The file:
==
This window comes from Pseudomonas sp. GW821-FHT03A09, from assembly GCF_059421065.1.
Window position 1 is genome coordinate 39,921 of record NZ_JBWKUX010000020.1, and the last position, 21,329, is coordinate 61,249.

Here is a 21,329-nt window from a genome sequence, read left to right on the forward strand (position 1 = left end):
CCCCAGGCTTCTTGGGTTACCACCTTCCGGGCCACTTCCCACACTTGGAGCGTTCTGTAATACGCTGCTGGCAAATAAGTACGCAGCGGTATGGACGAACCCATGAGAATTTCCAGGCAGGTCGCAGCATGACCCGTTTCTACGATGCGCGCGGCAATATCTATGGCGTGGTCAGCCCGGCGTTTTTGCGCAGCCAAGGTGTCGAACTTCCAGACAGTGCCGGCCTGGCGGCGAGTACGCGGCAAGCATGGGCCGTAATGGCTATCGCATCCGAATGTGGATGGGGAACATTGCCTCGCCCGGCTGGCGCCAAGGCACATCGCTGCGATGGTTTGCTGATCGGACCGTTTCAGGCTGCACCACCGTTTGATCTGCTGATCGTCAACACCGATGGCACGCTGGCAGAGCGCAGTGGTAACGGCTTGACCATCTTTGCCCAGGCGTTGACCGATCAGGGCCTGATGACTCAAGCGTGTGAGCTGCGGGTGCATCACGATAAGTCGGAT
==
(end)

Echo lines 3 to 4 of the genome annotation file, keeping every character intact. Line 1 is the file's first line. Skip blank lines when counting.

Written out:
Here is a 21,329-nt window from a genome sequence, read left to right on the forward strand (position 1 = left end):
CCCCAGGCTTCTTGGGTTACCACCTTCCGGGCCACTTCCCACACTTGGAGCGTTCTGTAATACGCTGCTGGCAAATAAGTACGCAGCGGTATGGACGAACCCATGAGAATTTCCAGGCAGGTCGCAGCATGACCCGTTTCTACGATGCGCGCGGCAATATCTATGGCGTGGTCAGCCCGGCGTTTTTGCGCAGCCAAGGTGTCGAACTTCCAGACAGTGCCGGCCTGGCGGCGAGTACGCGGCAAGCATGGGCCGTAATGGCTATCGCATCCGAATGTGGATGGGGAACATTGCCTCGCCCGGCTGGCGCCAAGGCACATCGCTGCGATGGTTTGCTGATCGGACCGTTTCAGGCTGCACCACCGTTTGATCTGCTGATCGTCAACACCGATGGCACGCTGGCAGAGCGCAGTGGTAACGGCTTGACCATCTTTGCCCAGGCGTTGACCGATCAGGGCCTGATGACTCAAGCGTGTGAGCTGCGGGTGCATCACGATAAGTCGGAT